Youth Basketball And The Two Man Game

Denver Two Man Basketball Training

What is  the Two Man Game?

The Two Man Game is something we feel Denver youth basketball players should learn to be effective at. The two man game involves a ball handler and another player, usually an on-ball screen setter, working together to make a play. The ball handler is generally a guard or small forward, and the screen setter is usually a forward or center. There are a multitude of options available in the two man game, and each of them can be effective. Let’s talk about some of the ways you can be effective in the two man game.

Pick and Roll

The pick and roll involves a player screening for a ball handler and then rolling hard towards the basket in hopes of receiving a pass for a finish. The pick and roll is good for freeing up ball a handling guard when he is playing against tough defender. It is also good for getting a screening player an easy shot attempt at the rim, and for bringing a shot blocking defender away from the paint. The pick and roll is great for getting layups for either the screener or the ball handler, and it is also great for getting other teammates open (due to the helping defense) for open three point shots on the wing or in the corner.

Pick and Pop

The pick and pop is similar to the pick and roll, however it involves the screening player flaring out to or around the 3 point line instead of rolling to the rim after setting the screen. Screening players who are better shooters than finishers enjoy the pop action instead of the roll. The pick and pop is in fact commonly used to get a screening player an open shot at the 3 point line. Sometimes you see small forwards acting as screeners in this scenario for that reason. A ball handler in the pick and pop can still get to the rim on the drive, as the pick and pop can open a bigger driving lane for him – remember that the screener will not be heading towards the basket and his defender may not either if he stays with his man.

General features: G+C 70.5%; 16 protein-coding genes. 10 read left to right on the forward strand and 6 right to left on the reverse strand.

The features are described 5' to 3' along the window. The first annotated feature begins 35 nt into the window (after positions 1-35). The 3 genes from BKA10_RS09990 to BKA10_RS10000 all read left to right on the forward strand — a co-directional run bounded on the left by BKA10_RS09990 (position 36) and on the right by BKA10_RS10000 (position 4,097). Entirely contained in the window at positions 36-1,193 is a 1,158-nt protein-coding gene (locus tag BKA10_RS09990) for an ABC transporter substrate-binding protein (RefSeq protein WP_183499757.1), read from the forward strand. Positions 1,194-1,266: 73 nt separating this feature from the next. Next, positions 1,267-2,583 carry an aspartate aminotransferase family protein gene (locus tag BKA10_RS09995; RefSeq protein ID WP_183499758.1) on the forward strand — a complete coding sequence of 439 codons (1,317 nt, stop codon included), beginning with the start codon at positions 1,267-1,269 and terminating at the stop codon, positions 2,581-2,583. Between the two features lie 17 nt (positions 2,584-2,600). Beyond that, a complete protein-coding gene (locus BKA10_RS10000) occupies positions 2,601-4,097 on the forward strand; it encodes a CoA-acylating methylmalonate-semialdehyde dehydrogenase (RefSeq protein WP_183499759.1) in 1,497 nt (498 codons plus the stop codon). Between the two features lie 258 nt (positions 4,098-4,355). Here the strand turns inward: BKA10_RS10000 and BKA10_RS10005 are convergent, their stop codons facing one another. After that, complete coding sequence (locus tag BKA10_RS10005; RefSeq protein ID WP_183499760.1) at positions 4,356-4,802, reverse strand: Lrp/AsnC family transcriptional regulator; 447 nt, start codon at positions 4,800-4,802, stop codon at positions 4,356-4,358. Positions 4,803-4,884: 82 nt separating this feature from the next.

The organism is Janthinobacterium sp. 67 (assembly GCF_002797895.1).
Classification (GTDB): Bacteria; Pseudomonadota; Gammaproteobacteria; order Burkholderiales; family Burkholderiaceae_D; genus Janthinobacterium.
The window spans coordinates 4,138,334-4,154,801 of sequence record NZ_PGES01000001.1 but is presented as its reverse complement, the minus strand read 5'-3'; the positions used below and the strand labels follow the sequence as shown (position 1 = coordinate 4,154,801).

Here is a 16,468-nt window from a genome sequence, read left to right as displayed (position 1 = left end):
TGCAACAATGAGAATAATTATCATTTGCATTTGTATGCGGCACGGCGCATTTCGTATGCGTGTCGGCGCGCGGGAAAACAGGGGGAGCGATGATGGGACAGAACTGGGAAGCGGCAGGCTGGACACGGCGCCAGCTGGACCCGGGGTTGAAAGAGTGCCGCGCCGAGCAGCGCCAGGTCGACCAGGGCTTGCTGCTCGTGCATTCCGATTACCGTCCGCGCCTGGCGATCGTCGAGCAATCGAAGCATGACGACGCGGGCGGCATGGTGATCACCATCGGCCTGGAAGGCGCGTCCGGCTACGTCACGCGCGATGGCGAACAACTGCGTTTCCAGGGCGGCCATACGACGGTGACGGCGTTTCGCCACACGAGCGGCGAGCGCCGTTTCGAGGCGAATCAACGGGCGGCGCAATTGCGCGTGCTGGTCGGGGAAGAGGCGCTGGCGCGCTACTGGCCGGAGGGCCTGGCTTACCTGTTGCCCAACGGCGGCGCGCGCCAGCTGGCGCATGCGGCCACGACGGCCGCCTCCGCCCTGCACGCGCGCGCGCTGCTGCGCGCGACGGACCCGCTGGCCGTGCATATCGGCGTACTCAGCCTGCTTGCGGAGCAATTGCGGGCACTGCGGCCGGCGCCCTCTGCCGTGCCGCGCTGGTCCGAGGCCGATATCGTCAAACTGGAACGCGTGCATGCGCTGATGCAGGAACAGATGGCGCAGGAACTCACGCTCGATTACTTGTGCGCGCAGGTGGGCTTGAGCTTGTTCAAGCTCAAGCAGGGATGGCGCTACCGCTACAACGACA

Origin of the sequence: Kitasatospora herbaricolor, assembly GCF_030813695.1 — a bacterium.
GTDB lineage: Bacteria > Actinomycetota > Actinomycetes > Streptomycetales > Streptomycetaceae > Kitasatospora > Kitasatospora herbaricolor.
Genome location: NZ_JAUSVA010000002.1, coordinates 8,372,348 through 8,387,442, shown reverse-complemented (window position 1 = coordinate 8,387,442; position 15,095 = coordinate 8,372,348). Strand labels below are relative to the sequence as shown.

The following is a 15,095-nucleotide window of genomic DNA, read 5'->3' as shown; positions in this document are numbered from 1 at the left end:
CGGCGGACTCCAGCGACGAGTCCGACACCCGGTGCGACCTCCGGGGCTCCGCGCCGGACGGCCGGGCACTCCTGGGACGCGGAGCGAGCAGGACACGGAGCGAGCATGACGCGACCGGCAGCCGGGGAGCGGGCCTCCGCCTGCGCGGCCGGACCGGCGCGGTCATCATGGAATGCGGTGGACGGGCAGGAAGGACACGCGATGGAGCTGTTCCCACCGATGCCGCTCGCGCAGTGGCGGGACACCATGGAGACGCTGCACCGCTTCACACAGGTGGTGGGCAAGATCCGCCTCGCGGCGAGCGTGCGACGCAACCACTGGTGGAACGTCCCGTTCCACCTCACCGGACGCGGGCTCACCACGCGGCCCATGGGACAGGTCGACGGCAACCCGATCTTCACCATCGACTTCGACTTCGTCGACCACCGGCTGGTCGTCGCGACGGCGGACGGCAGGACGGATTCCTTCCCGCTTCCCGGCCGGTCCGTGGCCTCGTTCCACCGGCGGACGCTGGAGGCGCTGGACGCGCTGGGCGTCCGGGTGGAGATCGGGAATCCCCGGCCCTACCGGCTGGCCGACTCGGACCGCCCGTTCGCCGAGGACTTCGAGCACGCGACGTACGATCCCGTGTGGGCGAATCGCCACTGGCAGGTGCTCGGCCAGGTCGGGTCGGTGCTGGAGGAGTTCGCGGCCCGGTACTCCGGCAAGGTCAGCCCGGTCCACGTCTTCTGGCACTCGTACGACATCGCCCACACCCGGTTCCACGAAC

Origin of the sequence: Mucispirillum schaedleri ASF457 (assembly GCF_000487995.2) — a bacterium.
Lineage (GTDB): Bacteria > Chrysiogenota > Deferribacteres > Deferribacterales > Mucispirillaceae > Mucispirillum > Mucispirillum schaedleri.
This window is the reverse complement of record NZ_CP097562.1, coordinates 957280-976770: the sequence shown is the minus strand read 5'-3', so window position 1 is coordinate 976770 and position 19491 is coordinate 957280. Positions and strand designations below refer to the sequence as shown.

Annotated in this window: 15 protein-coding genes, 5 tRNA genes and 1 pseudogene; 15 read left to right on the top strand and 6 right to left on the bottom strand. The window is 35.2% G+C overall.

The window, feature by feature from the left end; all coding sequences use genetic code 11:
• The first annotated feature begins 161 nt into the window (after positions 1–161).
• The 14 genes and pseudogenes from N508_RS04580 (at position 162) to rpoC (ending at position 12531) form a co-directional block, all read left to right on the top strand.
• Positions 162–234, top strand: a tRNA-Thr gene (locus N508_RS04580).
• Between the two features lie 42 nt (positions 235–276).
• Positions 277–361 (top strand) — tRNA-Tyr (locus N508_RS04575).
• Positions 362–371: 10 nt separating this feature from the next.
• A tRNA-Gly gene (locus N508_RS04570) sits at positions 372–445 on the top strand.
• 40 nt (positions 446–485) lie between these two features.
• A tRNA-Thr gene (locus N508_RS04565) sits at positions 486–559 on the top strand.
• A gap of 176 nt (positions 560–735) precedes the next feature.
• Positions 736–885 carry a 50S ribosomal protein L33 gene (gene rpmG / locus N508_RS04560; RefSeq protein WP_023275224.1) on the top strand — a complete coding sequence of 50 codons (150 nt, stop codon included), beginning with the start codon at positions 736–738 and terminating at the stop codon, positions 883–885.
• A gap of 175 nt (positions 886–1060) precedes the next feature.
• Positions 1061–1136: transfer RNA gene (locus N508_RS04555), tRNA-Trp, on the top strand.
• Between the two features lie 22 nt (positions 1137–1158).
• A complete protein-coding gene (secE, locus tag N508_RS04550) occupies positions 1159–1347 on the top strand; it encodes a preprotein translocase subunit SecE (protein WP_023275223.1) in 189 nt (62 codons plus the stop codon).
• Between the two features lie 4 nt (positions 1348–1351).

Slipping the Screen

Slipping the screen is something that teammates who have good communication with each other can be effective in doing. When the screening player comes to set the pick, instead of staying and allowing the ball handler to use him he cuts toward the basket and looks to receive a quick pass. This catches the defense off guard, as they will usually be looking to negotiate the oncoming screen. Slipping the screen works when the screening player’s defender over-helps and doesn’t maintain his position between his man and the basket. When this defender hops on the side of the screener to help defend the ball handler, it creates an opening for the screener to slip and cut to the basket. A tandem that has established good pick and roll/pop play earlier in the game might see the opportunity for slipping the screen as the defense over-adjusts.

Dribble Handoff

The dribble handoff normally occurs when a big man has the ball on the perimeter and he’s trying to get the ball back to a ball handling guard or wing. The big man dribbles over to the guard to make a safe exchange with the basketball, but this can turn into more than just an exchange. The dribble handoff can quickly and easily turn into two-man scoring action. A big guy can act as screener on the handoff and create an open driving or shooting opportunity for the guard. A big guy can also fake the handoff if his defender is over-helping and create a 3 point shooting or driving opportunity for himself. The false dribble handoff can be a really effective scoring tool for big guys.

The Two Man Game can be pretty effective for youth basketball players, but can take a lot of practice individually and with a teammate for players to get comfortable with. Contact your local basketball trainer to help you learn the nuances of this great offensive weapon!